2. India Post should look for ways to leverage its low cost platform by providing India Post branded accounts to other strategic partners, such as MFIs, mutual fund and insurance companies, and telecom operators.

3. India Post should apply itself towards the challenge of achieving high volumes of money­ orders where payments of as little as ₹10 are achieved at a charge of less than ₹0.1 while requiring no subsidy from the exchequer.

4. India Post should evolve the money­ order to become a mechanism for transferring money from one POSB account to another, instead of just being a mechanism for delivering cash from one person to another.

5. India Post must build a payments infrastructure, through an array of contracts with partners, connecting up all POSB accounts and accounts of its partners, to effectively become a person ­to­ person money­ order capability (through mobile phones or web browsers) for a large swathe of India.

6. India Post must elicit a large number of partners in terms of financial inclusion players, mobile service providers and innovative new technological choices in order to increase the size of the network.

7. India Post must work closely with a diverse array of government agencies so that their G2P payments requirements are met through a combination of POSB accounts held by citizens and money­ orders delivered by government to those POSB accounts. The Ministry of Finance should work with India Post in rapidly rolling out this platform and network, given its important implications for direct, targeted delivery of government subsidies.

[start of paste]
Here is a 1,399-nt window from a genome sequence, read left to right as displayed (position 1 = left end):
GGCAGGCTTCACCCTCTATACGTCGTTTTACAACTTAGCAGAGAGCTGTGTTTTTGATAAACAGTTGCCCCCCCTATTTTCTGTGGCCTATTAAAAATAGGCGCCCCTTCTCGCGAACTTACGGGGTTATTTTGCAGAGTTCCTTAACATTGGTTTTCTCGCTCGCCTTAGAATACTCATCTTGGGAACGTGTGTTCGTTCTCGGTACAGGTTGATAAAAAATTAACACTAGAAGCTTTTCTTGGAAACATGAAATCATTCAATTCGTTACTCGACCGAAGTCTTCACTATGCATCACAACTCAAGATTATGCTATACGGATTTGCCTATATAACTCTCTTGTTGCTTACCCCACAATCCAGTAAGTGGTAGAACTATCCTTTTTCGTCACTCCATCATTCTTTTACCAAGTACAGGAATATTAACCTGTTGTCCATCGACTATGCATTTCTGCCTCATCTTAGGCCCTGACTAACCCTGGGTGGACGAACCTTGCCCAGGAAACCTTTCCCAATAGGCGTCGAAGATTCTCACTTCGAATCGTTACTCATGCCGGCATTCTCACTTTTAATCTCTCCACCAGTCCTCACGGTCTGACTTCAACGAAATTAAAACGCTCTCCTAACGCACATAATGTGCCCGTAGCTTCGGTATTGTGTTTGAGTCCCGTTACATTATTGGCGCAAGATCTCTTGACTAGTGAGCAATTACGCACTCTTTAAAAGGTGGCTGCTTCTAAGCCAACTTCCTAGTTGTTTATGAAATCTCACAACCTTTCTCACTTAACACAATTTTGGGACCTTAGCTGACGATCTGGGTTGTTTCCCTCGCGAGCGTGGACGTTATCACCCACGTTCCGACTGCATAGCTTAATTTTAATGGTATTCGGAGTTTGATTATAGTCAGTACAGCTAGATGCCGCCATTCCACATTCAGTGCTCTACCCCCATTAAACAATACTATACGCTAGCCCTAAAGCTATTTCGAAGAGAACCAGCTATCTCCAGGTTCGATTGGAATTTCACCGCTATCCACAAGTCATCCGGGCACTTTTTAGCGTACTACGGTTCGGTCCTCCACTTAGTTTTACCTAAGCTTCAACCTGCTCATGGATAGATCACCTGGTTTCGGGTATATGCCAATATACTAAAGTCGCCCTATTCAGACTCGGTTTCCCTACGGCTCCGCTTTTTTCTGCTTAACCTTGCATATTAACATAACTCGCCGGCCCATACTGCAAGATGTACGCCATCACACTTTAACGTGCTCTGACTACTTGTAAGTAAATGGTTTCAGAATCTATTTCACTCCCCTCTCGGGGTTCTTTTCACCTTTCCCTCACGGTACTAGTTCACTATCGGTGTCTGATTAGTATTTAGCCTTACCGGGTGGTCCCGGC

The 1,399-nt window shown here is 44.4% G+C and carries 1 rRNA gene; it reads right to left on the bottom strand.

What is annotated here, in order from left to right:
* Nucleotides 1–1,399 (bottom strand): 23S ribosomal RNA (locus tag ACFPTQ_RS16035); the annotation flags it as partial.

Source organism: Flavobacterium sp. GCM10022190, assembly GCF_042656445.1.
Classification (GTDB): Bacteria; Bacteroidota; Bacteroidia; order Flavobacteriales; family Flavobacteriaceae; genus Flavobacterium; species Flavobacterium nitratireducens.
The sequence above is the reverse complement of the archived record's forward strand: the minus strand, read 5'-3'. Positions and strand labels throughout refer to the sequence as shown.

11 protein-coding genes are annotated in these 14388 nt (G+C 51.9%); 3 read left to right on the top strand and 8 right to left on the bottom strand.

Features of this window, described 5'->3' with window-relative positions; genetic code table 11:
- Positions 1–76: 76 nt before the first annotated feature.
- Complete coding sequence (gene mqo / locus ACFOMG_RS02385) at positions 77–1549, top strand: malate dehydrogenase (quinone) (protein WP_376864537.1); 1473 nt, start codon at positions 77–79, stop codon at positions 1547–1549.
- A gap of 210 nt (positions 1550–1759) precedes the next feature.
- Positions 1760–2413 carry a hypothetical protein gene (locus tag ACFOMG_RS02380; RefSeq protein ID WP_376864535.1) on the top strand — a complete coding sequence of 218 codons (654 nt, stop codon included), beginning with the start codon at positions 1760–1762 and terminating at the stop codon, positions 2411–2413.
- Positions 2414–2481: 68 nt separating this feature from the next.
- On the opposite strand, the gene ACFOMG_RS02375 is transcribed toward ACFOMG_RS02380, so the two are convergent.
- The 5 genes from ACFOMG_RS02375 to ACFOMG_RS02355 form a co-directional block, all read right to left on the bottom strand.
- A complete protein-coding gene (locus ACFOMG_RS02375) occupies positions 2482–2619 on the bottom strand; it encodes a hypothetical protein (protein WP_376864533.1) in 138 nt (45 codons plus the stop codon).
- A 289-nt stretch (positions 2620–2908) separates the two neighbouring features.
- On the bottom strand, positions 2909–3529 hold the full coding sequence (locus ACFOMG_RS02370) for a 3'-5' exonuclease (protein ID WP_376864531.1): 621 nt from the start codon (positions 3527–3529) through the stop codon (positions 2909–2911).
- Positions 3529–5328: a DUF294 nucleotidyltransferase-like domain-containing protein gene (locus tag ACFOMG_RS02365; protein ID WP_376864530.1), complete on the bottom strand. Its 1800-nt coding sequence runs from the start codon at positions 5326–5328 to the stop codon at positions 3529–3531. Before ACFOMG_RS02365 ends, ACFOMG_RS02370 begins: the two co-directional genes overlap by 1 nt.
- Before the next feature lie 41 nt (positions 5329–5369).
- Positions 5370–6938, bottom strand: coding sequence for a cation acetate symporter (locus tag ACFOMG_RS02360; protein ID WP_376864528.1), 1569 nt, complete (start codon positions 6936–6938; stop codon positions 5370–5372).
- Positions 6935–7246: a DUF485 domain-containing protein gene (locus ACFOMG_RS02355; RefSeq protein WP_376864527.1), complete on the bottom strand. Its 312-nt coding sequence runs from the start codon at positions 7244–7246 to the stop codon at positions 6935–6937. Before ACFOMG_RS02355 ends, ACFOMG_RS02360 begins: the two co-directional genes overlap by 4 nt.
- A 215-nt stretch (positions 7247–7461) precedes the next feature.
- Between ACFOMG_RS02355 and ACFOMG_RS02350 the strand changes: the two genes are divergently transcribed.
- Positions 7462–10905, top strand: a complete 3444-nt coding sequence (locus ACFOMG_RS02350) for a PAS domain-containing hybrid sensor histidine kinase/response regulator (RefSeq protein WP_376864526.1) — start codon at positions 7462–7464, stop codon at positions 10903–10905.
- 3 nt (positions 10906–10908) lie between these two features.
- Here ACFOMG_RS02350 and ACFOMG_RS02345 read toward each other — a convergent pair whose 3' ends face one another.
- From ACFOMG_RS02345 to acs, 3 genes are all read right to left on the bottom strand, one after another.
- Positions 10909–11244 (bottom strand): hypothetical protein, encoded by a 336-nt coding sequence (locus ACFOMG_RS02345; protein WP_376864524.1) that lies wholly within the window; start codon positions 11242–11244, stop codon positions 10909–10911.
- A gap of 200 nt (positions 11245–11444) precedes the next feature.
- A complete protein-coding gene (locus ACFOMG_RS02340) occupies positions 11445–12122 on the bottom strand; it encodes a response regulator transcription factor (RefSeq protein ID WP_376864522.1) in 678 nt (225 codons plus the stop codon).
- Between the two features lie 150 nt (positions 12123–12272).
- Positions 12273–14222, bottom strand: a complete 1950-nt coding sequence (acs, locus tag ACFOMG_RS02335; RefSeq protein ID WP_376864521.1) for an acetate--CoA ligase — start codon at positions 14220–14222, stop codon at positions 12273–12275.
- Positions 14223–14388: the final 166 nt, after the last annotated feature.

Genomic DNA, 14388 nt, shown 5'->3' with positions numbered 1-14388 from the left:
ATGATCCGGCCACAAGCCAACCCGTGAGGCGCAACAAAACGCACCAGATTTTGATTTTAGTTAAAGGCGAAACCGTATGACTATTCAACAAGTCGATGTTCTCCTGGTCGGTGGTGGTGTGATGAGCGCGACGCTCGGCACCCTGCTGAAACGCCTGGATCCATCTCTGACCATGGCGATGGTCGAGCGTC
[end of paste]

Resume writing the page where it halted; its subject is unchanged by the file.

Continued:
8. India Post should play a role in the emergency credit aspect of financial inclusion, through a platform­ building approach where private lenders deliver credit to the poor through a competitive framework.

9. India Post should request the addition of its financial inclusion project into the Terms of Reference of the recently announced Technology Advisory Group for Unique Projects, and the leadership team of the India Post financial inclusion project should closely engage in the work of this Group, so as to bring in the best practices for project management.

10. The role of the Post Office Savings Bank as an agent of the Ministry of Finance should be revisited and expanded to enable India Post to play a larger, direct role in financial inclusion and build appropriate enabling architecture.

Here is an example. India Post also already offers a money ­order facility. While this product is expensive in its present form, an electronic money­ order can become low­ cost and competitive. Worldwide, post offices offer the Postal Giro as a means of sending payments electronically, and a mechanism for paying utility bills. Once a payments system is set up, India Post can deploy this infrastructure in elegant ways to become a market leader in micro­ loans to the poor for emergencies. Fortunately, the BJP government has realised that it is time to unlock the true potential of this sleeping Gargantua. Sparking off a modernisation drive to bring it up to speed with contemporary requirements, it is believed that several front line global financial behemoths want to partner with India Post.

It was reported that a large number of players offering financial services like banking, mutual funds, money transfer, insurance etc, have showed keen inclination towards tying up with the India Post and leverage its vast spread out network of branches. Though it finally received the nod for a payments bank from the Reserve Bank in September last year, this is expected to start only by March 2017. If alacrity is shown with both the modernisation drive and the payments bank roll out, the govt will have the perfect instrumentality to give vision to its dreams of financial inclusion. And if someone smart in government can begin mapping the convergence of Indian Railways with India Post, then this dovetailing has the potentiality to change India and bridge the rural-urban divide faster than anything else.

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Editor

Ritika Prasad

Ritika Prasad

Ritika Prasad Student Tata Institute of Social Sciences (TISS)